Cervical cancer: Concern at changes to screening in Wales

Women have expressed concern after cervical cancer screenings were reduced from every three years to every five.

Public Health Wales (PHW) said a new method of testing would in fact “save more lives” and apologised for how changes were communicated.

However, 526,000 people have signed a petition calling for a rethink, while more than 1,700 signed another calling for a debate in the Welsh Parliament.

Catherine Jones, from Wrexham, called for more clarity.

She said cells on her own cervix had been normal a few years ago but now show as “high-risk”, adding: “I know a lot can change in three years.”

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“As the new test is more accurate at finding those at risk of cervical cancer, screening intervals can be safely extended from three to five years.”

Cancer Research UK said it wanted to reassure people the changes were based on “years of research” and more effective testing methods made it safe to do so.

The charity’s Andy Glyde said: “I can absolutely understand the concern, I think this has been a very poorly communicated change, but it is the right change that should be made.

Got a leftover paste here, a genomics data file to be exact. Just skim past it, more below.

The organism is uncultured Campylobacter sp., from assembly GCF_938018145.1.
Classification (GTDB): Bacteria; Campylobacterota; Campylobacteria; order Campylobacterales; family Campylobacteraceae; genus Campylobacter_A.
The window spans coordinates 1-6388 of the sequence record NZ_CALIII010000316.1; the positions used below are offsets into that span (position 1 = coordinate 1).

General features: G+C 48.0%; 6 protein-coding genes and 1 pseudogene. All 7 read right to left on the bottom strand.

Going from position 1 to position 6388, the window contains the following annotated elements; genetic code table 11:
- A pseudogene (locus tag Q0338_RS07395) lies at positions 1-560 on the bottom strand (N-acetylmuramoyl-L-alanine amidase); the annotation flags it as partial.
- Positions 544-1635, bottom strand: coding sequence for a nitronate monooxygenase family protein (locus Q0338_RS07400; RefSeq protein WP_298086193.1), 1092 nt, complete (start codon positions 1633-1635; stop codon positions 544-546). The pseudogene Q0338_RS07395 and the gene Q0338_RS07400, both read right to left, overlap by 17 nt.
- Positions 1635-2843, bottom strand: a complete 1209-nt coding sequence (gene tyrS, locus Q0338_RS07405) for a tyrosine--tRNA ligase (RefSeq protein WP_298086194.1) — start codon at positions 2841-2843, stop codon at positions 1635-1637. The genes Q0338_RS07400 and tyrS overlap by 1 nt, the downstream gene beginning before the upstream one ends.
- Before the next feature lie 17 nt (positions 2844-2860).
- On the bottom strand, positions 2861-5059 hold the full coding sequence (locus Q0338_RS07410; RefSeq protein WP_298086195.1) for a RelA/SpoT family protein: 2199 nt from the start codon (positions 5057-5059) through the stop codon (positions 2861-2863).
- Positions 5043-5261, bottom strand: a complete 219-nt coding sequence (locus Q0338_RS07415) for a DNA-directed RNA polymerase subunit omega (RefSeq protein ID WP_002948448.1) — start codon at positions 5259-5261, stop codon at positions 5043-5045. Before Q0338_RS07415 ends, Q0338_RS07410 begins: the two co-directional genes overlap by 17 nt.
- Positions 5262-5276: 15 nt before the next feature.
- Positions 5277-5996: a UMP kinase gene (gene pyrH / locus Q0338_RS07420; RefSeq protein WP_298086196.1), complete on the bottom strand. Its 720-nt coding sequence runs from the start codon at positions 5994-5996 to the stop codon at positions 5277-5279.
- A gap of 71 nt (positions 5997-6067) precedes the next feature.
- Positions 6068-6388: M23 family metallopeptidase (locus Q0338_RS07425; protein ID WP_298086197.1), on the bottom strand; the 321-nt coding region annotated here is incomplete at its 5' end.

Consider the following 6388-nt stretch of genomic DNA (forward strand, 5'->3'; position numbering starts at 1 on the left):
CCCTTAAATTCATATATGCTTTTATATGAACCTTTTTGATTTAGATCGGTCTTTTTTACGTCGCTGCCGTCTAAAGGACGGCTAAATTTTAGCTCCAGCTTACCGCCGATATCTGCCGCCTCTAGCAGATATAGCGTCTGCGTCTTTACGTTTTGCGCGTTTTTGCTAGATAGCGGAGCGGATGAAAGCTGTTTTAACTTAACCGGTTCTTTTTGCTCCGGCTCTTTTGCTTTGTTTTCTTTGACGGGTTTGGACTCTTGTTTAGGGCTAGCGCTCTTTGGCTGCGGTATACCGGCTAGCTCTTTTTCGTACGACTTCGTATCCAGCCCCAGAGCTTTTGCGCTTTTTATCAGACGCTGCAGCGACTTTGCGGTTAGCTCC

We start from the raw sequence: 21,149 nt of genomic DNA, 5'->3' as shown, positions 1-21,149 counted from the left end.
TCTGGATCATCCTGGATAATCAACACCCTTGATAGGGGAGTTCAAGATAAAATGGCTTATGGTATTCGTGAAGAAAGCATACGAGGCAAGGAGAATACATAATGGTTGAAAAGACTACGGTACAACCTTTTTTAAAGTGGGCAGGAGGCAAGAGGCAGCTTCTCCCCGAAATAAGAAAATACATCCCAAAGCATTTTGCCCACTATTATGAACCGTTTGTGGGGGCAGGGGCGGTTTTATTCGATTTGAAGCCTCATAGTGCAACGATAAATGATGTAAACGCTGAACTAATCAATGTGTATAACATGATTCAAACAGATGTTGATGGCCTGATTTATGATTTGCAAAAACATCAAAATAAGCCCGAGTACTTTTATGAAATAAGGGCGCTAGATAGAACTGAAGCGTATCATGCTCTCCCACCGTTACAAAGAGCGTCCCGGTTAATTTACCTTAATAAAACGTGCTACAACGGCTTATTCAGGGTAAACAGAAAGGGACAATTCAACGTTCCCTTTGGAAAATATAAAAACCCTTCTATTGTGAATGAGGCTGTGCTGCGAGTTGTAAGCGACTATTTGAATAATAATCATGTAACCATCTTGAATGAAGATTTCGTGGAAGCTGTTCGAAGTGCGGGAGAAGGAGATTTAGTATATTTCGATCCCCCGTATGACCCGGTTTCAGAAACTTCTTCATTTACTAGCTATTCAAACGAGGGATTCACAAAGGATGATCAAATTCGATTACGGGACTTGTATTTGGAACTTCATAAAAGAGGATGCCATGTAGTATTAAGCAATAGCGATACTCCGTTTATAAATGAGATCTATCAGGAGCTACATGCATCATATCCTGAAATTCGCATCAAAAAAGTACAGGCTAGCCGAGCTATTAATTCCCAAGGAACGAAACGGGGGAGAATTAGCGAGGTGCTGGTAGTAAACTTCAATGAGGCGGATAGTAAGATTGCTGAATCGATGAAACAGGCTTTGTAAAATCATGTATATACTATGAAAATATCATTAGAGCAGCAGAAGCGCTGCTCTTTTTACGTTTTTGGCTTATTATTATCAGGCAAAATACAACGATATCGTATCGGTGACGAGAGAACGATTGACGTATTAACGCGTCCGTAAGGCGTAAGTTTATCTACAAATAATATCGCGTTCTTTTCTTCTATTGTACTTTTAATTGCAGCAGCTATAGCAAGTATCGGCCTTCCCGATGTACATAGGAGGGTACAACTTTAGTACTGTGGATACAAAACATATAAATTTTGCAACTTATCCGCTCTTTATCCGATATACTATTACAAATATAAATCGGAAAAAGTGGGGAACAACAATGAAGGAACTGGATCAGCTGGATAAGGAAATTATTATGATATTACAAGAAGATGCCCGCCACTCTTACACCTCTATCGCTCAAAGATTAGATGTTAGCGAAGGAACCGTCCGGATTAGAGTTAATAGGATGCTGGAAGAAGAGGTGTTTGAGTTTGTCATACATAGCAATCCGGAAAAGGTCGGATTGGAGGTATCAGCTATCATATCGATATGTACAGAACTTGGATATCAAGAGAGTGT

“To those half a million (who signed the petition), they can be confident that this is based on evidence, in research, it’s not been plucked out of the air, it’s absolutely not cost-saving or anything like that.”

However, Ms Jones said extending the gap between tests to five years was “something that people would be worried about”.

She added: “I was shocked when I saw it and it was only because of the petition. Nothing was mentioned in any of my appointments that it was changing to five years.

“I think they need to spread more awareness and make people understand the reasons behind it. They need to put out more information about the reasons why.”


A gloved hand holding a gynaecological swab used in a smear test

Image source, Getty Images

People with a cervix will now need to get routinely tested less often because of the success of Human papillomavirus (HPV) testing, PHW explained.

It was introduced in Wales in 2018 and almost nine out of 10 results show no high risk. It is those who show no high risk who will be called for testing every five years.

Louise Dunk, Public Health Wales’ head of programme for cervical screening, described it as “a really positive development”.

And screening division director Dr Sharon Hillier said the method – also used in England and Scotland – would “save more lives”.

However, the two petitions were set up over concerns cancers could be spotted too late.


Rebecca Hallett

Image source, Rebecca Hallett

Rebecca Hallett, 26, from Caerphilly, called the move “ridiculous”, adding: “I think all women should begin getting screened as soon as they become sexually active, which is hard to police I know.

“I think that a lot of women are already nervous and scared, put off by a friend’s bad experience, to go for their first smear anyway.

“By moving the gap between smears from three to five years seems like it’s making these screenings look less important.”